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Transportation Board: Oil cars a threat

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News Detroit Lakes,Minnesota 56501
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Transportation Board: Oil cars a threat
Detroit Lakes Minnesota 511 Washington Avenue 56501

Railroads should re-route oil-filled trains to avoid heavily populated areas, according to recommendations from the National Transportation Safety Board.


The board also urged transportation regulators to work with railroads to make sure they have plans in place to handle “worst-case” scenarios involving derailed tanker cars carrying crude oil.

And the board called on regulators to crack down on shippers and rail carriers to make sure they properly classify hazardous material in railcars.

The board, which makes recommendations but can’t enforce them, on Friday urged the Department of Transportation to address the safety risk of transporting crude oil by rail.

In an unprecedented move, the NTSB issuing its recommendations in coordination with the Transportation Safety Board of Canada.

Crude oil shipments by rail have increased by over 400 percent since 2005, according to the Association of American Railroad’s Annual Report of Hazardous Materials.

The National Transportation Safety Board is concerned that major loss of life, property damage and environmental consequences can occur when large volumes of crude oil or other flammable liquids are transported on a single train involved in an accident, as seen in the Lac Megantic, Quebec, accident, as well as several accidents the NTSB has investigated in the U.S.

The board’s recommendations stem from its investigation of those accidents.

“The large-scale shipment of crude oil by rail simply didn’t exist 10 years ago, and our safety regulations need to catch up with this new reality,” NTSB Chairman Deborah A.P. Hersman said in a news release. “While this energy boom is good for business, the people and the environment along rail corridors must be protected from harm.”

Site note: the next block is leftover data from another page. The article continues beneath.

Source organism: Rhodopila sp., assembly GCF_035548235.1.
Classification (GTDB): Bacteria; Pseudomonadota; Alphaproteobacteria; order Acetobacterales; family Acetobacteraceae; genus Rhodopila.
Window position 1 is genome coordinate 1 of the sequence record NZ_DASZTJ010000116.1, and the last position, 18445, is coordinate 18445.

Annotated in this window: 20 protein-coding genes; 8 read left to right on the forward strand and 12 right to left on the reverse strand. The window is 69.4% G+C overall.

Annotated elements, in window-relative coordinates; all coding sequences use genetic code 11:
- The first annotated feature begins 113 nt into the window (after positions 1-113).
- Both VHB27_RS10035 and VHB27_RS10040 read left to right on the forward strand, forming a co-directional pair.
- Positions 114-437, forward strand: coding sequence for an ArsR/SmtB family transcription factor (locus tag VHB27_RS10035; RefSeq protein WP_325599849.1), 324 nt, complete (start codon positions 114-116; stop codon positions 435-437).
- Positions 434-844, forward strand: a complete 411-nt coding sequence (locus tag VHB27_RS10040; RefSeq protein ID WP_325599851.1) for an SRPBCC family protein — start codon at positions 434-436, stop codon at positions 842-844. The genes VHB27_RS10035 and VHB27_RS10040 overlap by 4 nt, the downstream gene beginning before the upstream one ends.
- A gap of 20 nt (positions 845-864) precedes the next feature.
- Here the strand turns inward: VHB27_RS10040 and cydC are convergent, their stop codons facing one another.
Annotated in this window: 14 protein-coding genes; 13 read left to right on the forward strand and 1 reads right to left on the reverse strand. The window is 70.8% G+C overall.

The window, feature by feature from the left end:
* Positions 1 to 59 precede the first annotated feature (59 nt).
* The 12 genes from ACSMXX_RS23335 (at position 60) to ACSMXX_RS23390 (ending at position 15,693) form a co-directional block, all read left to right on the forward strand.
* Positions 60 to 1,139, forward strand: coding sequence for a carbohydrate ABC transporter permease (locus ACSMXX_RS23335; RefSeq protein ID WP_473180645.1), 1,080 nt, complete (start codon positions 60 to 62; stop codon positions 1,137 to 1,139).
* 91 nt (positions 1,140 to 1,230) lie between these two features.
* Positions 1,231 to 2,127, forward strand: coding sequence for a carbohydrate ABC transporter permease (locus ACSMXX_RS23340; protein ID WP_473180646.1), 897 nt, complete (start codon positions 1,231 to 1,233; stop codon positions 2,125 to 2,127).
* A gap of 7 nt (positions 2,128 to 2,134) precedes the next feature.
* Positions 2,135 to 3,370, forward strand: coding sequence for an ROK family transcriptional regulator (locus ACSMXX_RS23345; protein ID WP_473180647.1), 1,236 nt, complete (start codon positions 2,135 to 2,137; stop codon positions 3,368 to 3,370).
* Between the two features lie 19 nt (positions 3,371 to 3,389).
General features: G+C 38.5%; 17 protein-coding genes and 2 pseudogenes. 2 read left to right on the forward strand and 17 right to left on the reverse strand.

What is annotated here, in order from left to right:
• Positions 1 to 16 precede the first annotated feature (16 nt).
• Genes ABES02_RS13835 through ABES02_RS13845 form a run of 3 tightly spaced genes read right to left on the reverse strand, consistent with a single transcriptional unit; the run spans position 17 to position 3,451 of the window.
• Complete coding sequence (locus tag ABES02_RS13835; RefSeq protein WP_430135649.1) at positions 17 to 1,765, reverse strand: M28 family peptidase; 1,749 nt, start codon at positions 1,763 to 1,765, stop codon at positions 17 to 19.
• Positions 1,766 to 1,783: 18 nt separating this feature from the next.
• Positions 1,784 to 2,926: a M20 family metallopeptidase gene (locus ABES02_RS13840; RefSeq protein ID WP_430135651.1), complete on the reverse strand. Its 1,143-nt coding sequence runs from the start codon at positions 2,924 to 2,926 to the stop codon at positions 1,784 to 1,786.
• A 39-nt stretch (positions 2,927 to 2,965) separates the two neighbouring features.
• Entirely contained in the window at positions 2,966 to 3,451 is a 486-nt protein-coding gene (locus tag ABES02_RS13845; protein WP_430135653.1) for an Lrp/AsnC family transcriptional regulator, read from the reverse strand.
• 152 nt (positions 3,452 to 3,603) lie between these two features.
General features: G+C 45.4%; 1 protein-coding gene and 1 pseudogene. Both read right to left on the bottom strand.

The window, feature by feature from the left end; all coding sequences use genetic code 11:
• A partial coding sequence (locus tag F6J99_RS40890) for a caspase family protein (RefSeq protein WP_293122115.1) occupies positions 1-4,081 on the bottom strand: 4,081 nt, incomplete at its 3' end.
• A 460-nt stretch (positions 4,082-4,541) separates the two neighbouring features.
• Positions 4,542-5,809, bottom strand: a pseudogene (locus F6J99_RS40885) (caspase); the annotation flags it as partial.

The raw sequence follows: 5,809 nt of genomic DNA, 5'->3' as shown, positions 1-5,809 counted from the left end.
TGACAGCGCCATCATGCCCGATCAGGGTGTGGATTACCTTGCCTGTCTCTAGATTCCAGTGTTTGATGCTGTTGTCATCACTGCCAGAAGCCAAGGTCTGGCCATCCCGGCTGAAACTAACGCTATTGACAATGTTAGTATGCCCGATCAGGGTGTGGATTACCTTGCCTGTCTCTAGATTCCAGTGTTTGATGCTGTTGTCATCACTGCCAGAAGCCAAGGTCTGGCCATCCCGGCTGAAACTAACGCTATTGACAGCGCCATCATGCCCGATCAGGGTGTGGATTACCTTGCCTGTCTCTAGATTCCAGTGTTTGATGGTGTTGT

The NTSB issued three recommendations to the Federal Railroad Administration and the Pipeline and Hazardous Materials Safety Administration:

  • Require expanded hazardous materials route planning for railroads to avoid populated and other sensitive areas.
  • Develop an audit program to ensure rail carriers that carry petroleum products have adequate response capabilities to address worst-case discharges of the entire quantity of product carried on a train.
  • Audit shippers and rail carriers to ensure that they are properly classifying hazardous materials in transportation and that they have adequate safety and security plans in place.

The National Transportation Safety Board has investigated accidents involving flammable liquids being transported in older DOT-111 tank cars, including the Dec. 30 derailment in Casselton, N.D., and the June 19, 2009, derailment in Cherry Valley, Ill.

After the Cherry Valley accident, the NTSB issued several safety recommendations to Pipeline and Hazardous Materials Safety Administration regarding the inadequate design and poor performance of the DOT-111 tank cars.

The recommendations include making the tank head and shell more puncture resistant and requiring that bottom outlet valves remain closed during accidents. Although PHMSA initiated rulemaking to address the safety issue; it has not issued any new rules.

In contrast, Canadian authorities are pushing hard for immediately requiring safer tanker cars.

“If unit trains of flammable liquids are going to be part of our nation’s energy future, we need to make sure the hazardous materials classification is accurate, the route is well planned, and the tank cars are as robust as possible,” Hersman said.

The NTSB and the Transportation Safety Board of Canada issued these safety recommendations jointly because railroad companies routinely operate crude oil unit trains in both countries and across the U.S-Canada border.

Trains carrying crude oil pass through Detroit Lakes both on the east-west Burlington Northern Santa Fe double track corridor and the north-south single-track Canadian Pacific line.

Investigators found that 60 of the 63 railcars that derailed in Lac Megantic were punctured. The cars released about 1.6 million gallons of crude oil that destroyed much of the town.

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